If this is the case for you, make sure you know how to properly winterize and stage the components of the pipeline before and between pours. You can use heavy construction blankets to cover the pipeline when it’s not being used. For shorter runs, it might even make sense to disassemble the pipeline and store it inside and away from the elements at night. Unless these precautions are taken, upon starting up work the next day, you might find your slurry separating from the concrete and freezing to the inside walls of the pipe, slowing down your progress and significantly compromising the quality of the mix.

Sometimes, the pipeline from the cement truck to the slab at the job site isn't the only apparatus required to deliver concrete. (Image: Portland Cement Association)

Sometimes, the pipeline from the cement truck to the slab at the job site isn’t the only apparatus required to deliver concrete. (Image: Portland Cement Association)

5. Remain mindful of — and train for — cold-weather safety

Your employees should feel confident and well-prepared whenever they’re called upon to perform a concrete pour in very cold or otherwise challenging conditions. This begins with issuing the right cold-weather clothing, including insulated gloves and coats.

Your team should never handle icy pipes with bare hands and care should always be taken when using the steps and decks on the pumping truck, as these too may have ice on them. As far as actually handling the pumping equipment, some of your standard training points are even more vital in the wintertime, such as avoiding kinks in the hoses, which can further reduce the flow of concrete.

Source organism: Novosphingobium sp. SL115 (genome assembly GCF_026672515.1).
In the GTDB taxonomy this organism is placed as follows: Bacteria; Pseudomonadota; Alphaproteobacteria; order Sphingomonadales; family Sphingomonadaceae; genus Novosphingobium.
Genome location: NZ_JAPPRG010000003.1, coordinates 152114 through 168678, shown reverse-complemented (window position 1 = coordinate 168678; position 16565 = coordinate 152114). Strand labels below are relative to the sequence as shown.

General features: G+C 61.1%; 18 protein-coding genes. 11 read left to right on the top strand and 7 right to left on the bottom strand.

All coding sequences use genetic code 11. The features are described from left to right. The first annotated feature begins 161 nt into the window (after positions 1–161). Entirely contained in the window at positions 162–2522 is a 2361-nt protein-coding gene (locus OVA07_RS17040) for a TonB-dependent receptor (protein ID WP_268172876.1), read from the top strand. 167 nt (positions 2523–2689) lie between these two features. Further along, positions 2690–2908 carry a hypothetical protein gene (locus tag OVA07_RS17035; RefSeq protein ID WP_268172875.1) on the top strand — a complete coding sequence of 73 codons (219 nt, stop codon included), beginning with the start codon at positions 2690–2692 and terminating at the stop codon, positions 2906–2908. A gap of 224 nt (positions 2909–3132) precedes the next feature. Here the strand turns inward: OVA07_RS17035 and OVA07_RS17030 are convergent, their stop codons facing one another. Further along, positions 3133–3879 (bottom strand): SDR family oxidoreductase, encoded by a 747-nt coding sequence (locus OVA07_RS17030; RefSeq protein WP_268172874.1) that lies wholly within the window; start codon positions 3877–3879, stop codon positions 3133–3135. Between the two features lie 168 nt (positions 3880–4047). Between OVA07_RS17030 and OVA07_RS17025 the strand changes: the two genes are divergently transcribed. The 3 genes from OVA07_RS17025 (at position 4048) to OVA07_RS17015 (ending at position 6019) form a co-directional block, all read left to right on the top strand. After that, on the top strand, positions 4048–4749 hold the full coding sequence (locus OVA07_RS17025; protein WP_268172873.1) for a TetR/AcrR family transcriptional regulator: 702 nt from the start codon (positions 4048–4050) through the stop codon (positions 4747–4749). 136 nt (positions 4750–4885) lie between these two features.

The manufacturer of your pumping equipment and vehicles may prohibit their use in conditions lower than -10°F, and others may have set different temperature restrictions of their own. Ignoring these warnings — or failing to take their recommended precautionary measures — might cause the concrete boom to become weaker and more brittle. It might not fail immediately, but it could hang on long enough to fail during a routine job sometime later, during ordinary “boom bounce” and normal usage.

Your employees should feel confident and well-prepared whenever they're called upon to perform a concrete pour in very cold or otherwise challenging conditions. (Image: Portland Cement Association)

Your employees should feel confident and well-prepared whenever they’re called upon to perform a concrete pour in very cold or otherwise challenging conditions. (Image: Portland Cement Association)

As a result, no matter your experience level, always defer to the manufacturer’s instructions and restrictions. You don’t want to lose considerable time and money by abusing your equipment or using it out-of-season, not to mention risk injuries or delay the job’s completion because you thought you knew better or tried to cut corners.

Last thoughts on wintertime concrete pouring

The good news about pouring concrete in cold weather is that, if your concrete does freeze, that means it’s also stopped setting. Nevertheless, if this happens to you, you’ll need to move your truck someplace warm so it can be cleaned out and a fresh batch of concrete readied instead. Nobody wants to lose a whole batch of concrete, but you might need to try more than one of the above techniques before you find one that suits you.

Most importantly, remember to communicate effectively with everybody involved in the process and ensure your training programs account for temperature extremes and the related headaches.

Megan-Ray-NicholsThis article was written by Megan Ray Nichols. If you enjoyed this article, please visit her website Schooled by Science.